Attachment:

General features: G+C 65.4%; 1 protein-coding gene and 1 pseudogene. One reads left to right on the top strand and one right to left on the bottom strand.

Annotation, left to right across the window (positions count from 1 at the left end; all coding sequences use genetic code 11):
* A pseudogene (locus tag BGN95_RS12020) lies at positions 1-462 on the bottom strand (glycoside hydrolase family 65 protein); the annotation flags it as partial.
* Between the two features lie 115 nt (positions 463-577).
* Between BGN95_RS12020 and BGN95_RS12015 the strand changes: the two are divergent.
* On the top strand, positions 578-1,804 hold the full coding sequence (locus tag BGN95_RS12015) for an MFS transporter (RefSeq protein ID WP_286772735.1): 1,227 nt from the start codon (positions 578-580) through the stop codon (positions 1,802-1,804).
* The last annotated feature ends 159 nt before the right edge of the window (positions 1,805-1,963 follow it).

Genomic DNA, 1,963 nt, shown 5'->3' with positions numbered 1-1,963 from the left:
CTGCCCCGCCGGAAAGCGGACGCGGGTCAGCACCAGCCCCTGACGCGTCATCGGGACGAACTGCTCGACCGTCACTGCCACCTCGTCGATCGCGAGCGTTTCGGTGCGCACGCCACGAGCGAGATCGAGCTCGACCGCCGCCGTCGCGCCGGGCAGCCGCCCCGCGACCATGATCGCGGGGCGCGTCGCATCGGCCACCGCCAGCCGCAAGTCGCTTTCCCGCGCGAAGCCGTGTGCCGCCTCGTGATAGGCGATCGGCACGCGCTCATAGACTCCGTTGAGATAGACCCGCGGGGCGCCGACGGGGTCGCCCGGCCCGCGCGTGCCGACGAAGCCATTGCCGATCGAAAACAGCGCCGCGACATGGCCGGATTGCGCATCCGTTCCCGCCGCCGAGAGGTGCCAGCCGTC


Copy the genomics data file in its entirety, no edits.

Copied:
General features: G+C 65.4%; 1 protein-coding gene and 1 pseudogene. One reads left to right on the top strand and one right to left on the bottom strand.

Annotation, left to right across the window (positions count from 1 at the left end; all coding sequences use genetic code 11):
* A pseudogene (locus tag BGN95_RS12020) lies at positions 1-462 on the bottom strand (glycoside hydrolase family 65 protein); the annotation flags it as partial.
* Between the two features lie 115 nt (positions 463-577).
* Between BGN95_RS12020 and BGN95_RS12015 the strand changes: the two are divergent.
* On the top strand, positions 578-1,804 hold the full coding sequence (locus tag BGN95_RS12015) for an MFS transporter (RefSeq protein ID WP_286772735.1): 1,227 nt from the start codon (positions 578-580) through the stop codon (positions 1,802-1,804).
* The last annotated feature ends 159 nt before the right edge of the window (positions 1,805-1,963 follow it).

Genomic DNA, 1,963 nt, shown 5'->3' with positions numbered 1-1,963 from the left:
CTGCCCCGCCGGAAAGCGGACGCGGGTCAGCACCAGCCCCTGACGCGTCATCGGGACGAACTGCTCGACCGTCACTGCCACCTCGTCGATCGCGAGCGTTTCGGTGCGCACGCCACGAGCGAGATCGAGCTCGACCGCCGCCGTCGCGCCGGGCAGCCGCCCCGCGACCATGATCGCGGGGCGCGTCGCATCGGCCACCGCCAGCCGCAAGTCGCTTTCCCGCGCGAAGCCGTGTGCCGCCTCGTGATAGGCGATCGGCACGCGCTCATAGACTCCGTTGAGATAGACCCGCGGGGCGCCGACGGGGTCGCCCGGCCCGCGCGTGCCGACGAAGCCATTGCCGATCGAAAACAGCGCCGCGACATGGCCGGATTGCGCATCCGTTCCCGCCGCCGAGAGGTGCCAGCCGTC